The government has announced further projects as part of the Prison Leavers Project, which is a cross-government initiative helping offenders released from prison. Statistics demonstrate that offenders who are released from prison without an address are approximately 50% more likely to reoffend. Those who obtain employment within 12 months of release are less likely to reoffend.
Reoffending costs the economy £18billion, with at least 80% of offenders having at least one conviction or caution. The government aims to assist offenders with employment in order that they can contribute to society and crime can be cut.
The Prison Leavers Project is a £20m Shared Outcomes Fund initiative that works across sectors to test new ways to break the cycle of crime and reduce reoffending. The Project promotes collaboration across all sectors and at a local level. The evidence obtained will be used to assess what works to reduce offending by rapidly developing and testing multiple interventions on a small scale. The most effective interventions can then be scaled up over time.
The Project develop opportunities to tackle reoffending through three different routes:
- Cross-sector teams
- Local Leadership and Integration Fund
- Prison Leavers Innovation Challenge.
The Local Leadership and Integration Fund (LLIF)of £6.7m has been awarded to eleven pilots. The fund is split between two rounds of completion, with the maximum grant award per bid being £1m. The fund is to focus specifically on local systems leadership, providing grant funding and support to empower local leaders and agencies.
In June 2021, seven pilots received £3.9m, many of them running since Autumn 2021; these are BounceBack, Catch 22, Grown Change Live (in Cheshire and in the Midlands), The Innovation Unit, NEPACS and New Futures Network/Antz Junction.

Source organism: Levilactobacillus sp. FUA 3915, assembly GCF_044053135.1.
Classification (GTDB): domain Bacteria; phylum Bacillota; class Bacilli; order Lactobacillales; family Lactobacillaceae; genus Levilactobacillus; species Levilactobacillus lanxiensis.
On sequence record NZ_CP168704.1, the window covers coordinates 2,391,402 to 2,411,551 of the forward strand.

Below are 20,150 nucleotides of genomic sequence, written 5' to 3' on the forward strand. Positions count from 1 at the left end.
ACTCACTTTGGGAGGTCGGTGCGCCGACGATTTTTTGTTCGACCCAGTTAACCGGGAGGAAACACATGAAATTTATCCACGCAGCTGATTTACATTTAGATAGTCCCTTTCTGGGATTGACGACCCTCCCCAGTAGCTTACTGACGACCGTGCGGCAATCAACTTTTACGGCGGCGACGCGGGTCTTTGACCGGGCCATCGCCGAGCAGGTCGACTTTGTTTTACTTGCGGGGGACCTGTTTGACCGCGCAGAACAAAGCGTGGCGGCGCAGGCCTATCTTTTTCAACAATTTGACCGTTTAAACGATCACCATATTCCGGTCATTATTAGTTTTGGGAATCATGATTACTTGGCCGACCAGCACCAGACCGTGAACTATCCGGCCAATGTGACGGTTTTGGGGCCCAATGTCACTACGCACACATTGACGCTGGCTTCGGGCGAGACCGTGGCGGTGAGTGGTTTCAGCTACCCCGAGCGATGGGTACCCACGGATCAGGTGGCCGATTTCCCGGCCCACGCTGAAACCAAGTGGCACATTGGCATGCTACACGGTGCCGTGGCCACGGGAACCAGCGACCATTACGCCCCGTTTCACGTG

Pilots beginning in May 2022 have been awarded £2.8m, these are the Office of the Police and Crime Commissioner for the Thames Valley, Llamau, Nelson Trust and the St Giles Trust.
The pilots will be evaluated throughout their delivery and for 12 months after the release of the offender. This will help to work out which approaches are most effective in reducing offending.
The Office of the Police and Crime Commissioner for Thames Valley intends to use the money to provide a package of staff training. Support will also be offered to prison leavers in the area to reduce homelessness and improve employment outcomes.
Llamau will target interventions for young men in Wales to reduce homelessness and improve family relationships and community integration.
The St Giles Trust is to provide housing and mental health support for offenders in Yorkshire with complex needs. Their target is offenders who are released from prison on a Friday when many services are closed.
The Nelson Trust will be establishing a Women’s Centre in HMP Eastwood Park to deliver a holistic, gender-responsive, trauma-informed service for women. The Centre will work in partnership with several agencies to remove service barriers and meet individual needs. Female offending is often driven by domestic abuse, and offenders with a history of trauma and abuse will be supported in settling back into the community. The pilot will also offer housing and substance misuse support and facilitate contact between mothers and children.
The cross-sector teams are to be known as ‘Service Communities’, bringing together colleagues from across the public and third sector. Their focus will be on health and wellbeing, the day of release from prison, community and relationships, and employability and skills.
The Prison Leavers Innovation Challenge is working with organisations such as start-ups and SMEs to develop and pilot new digital or technological solutions to address challenges in reoffending.
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